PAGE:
The threat to employers is therefore mirrored in the freelance sector – our order books have either dried up completely or threaten to do so. I’ve got enough work to keep me busy at the moment, but I have no idea what the autumn and winter will bring. I had a conversation with another member of this What Next? chapter a week or so ago who said, ‘you should be alright; people will be crying out for your skills as lockdown recedes’. My worry is that the work that I do might now be classed as an unaffordable luxury. I simply don’t know what the future will bring and I’m finding it difficult to even begin to plan what happens next.
Many arts organisations are responding magnificently! I know of small organisations who are topping up the 80% furlough wages up to the full wage, despite having little financial room for manoeuvre themselves. My own experience has been that my clients have offered to front-load my fee schedule in order to offer me a financial buffer.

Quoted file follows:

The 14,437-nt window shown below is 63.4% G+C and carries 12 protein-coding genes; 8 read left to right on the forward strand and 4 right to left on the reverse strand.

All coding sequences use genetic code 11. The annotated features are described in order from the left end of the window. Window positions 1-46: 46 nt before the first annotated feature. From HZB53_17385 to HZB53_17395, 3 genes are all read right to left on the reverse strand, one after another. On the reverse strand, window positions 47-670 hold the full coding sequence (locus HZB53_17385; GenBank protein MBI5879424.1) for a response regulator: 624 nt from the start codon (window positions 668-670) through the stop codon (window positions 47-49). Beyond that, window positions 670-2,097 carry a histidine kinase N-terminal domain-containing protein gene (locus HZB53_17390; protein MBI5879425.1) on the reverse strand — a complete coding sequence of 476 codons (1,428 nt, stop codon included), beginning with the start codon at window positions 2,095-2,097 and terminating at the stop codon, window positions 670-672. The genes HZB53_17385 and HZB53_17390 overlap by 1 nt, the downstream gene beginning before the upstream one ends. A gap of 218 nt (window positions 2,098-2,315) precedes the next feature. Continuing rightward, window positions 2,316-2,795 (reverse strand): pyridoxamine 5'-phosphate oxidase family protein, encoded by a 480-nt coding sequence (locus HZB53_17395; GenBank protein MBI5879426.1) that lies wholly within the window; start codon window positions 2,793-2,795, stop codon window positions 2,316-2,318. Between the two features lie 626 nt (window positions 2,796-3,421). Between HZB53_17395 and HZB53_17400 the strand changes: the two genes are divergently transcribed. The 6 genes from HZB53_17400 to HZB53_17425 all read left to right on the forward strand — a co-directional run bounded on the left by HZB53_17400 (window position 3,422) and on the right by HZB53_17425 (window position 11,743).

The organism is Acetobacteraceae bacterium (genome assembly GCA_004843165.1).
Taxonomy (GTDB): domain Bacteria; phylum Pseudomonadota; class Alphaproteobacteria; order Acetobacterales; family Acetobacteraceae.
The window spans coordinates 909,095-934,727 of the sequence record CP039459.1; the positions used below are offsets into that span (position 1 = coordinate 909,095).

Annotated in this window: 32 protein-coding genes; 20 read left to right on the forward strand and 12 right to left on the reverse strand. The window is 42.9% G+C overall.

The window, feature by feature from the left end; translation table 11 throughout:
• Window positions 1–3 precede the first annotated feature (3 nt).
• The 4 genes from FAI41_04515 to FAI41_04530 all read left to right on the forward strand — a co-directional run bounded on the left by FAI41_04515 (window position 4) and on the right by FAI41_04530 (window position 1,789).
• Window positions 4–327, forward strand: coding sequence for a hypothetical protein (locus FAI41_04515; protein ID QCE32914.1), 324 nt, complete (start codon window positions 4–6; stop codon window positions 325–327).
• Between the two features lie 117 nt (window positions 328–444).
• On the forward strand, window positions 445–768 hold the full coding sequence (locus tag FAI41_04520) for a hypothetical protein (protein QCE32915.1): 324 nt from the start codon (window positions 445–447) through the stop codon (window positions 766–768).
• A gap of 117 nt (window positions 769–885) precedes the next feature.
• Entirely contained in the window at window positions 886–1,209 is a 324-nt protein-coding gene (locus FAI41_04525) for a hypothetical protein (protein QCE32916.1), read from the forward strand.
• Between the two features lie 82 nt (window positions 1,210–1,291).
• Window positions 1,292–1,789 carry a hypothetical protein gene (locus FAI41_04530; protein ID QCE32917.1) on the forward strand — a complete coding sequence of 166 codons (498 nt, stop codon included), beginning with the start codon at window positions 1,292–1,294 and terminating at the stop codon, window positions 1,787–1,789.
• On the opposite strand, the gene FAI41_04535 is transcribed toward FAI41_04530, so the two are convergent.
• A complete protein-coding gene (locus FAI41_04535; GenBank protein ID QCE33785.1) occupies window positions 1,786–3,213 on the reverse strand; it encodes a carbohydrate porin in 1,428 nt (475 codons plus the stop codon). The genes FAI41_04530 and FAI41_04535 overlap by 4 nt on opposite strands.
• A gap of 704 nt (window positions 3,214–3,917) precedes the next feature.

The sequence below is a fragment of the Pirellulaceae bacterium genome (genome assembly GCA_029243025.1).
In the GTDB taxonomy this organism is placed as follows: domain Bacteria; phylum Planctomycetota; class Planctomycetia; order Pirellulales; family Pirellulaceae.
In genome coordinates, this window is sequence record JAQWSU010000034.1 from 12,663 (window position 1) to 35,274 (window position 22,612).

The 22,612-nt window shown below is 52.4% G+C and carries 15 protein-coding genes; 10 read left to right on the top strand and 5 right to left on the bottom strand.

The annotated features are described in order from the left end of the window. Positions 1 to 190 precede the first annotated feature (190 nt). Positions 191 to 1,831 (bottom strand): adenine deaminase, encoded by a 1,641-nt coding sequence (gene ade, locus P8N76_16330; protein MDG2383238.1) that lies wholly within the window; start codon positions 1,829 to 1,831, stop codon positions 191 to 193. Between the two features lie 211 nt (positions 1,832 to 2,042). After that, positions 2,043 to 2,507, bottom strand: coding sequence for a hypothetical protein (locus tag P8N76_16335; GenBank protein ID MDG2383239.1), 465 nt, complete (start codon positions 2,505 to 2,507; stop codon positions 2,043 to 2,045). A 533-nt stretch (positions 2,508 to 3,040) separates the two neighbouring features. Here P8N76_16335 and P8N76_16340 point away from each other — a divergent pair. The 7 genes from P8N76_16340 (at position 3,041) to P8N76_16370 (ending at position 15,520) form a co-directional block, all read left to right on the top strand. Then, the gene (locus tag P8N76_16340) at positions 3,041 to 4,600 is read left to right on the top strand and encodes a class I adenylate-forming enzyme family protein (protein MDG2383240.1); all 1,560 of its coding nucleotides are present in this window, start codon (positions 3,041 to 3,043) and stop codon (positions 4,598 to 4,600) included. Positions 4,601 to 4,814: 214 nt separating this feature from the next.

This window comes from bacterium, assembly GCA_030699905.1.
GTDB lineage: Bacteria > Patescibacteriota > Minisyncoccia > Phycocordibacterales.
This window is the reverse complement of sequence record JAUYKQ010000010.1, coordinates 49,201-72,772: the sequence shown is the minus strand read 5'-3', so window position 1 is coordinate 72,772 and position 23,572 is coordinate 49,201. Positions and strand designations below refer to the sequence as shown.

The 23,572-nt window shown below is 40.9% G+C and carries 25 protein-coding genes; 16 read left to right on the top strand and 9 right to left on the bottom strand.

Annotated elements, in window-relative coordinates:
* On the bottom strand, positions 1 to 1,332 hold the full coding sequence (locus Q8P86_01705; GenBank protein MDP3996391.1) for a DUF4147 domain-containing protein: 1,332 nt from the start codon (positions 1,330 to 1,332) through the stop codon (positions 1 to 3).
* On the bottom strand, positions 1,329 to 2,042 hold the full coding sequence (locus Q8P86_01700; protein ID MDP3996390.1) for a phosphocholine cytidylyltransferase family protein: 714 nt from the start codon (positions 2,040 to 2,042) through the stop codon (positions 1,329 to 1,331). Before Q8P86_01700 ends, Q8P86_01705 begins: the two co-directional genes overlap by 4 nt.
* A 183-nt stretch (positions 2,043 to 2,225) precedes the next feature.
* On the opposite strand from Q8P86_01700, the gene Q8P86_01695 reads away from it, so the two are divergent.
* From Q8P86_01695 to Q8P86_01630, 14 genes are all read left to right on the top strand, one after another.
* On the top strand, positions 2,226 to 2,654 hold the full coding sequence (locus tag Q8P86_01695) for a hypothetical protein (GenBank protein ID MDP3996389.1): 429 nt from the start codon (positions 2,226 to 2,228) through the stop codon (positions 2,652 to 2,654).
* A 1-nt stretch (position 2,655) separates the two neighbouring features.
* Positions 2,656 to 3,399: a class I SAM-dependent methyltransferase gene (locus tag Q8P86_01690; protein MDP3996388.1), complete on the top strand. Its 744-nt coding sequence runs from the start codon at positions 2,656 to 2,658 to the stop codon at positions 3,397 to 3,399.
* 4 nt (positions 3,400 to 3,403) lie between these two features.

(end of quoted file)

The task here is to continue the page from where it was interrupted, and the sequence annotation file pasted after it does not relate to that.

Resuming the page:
Most recently we have seen the open letter from Spare Tyre, Contact, HOME and 67 other organisations offering solidarity with freelance workers, calling for the retention and extension of the SEISS, looking for and commissioning new ways to work, and offering to pay fees to freelancers who join a national task force. This task force will strengthen the influence of the self-employed theatre and performance community – leadership that is very, very welcome.
I believe that the sector will eventually recover. It will be changed, and the current crisis will be a catalyst in that change – and I trust that it is a change for the better. I also fervently hope that the recovery comes soon enough to prevent a wholesale exodus of skilled freelancers from our sector.
The lovely people at CAN are seeking to employ a Company Administrator. Community Arts North West (CAN) is a leading national organisation in the field of participatory arts, migration and social change. CAN’s work aims to create expression and visibility for the diverse people and artists based in the region through dynamic partnerships and inspirational programmes of work. CAN is a National Portfolio Organisation of Arts Council England and a Manchester City Council Cultural Partner.
The closing date for applications is Friday 8th November 2019 - and here is the link.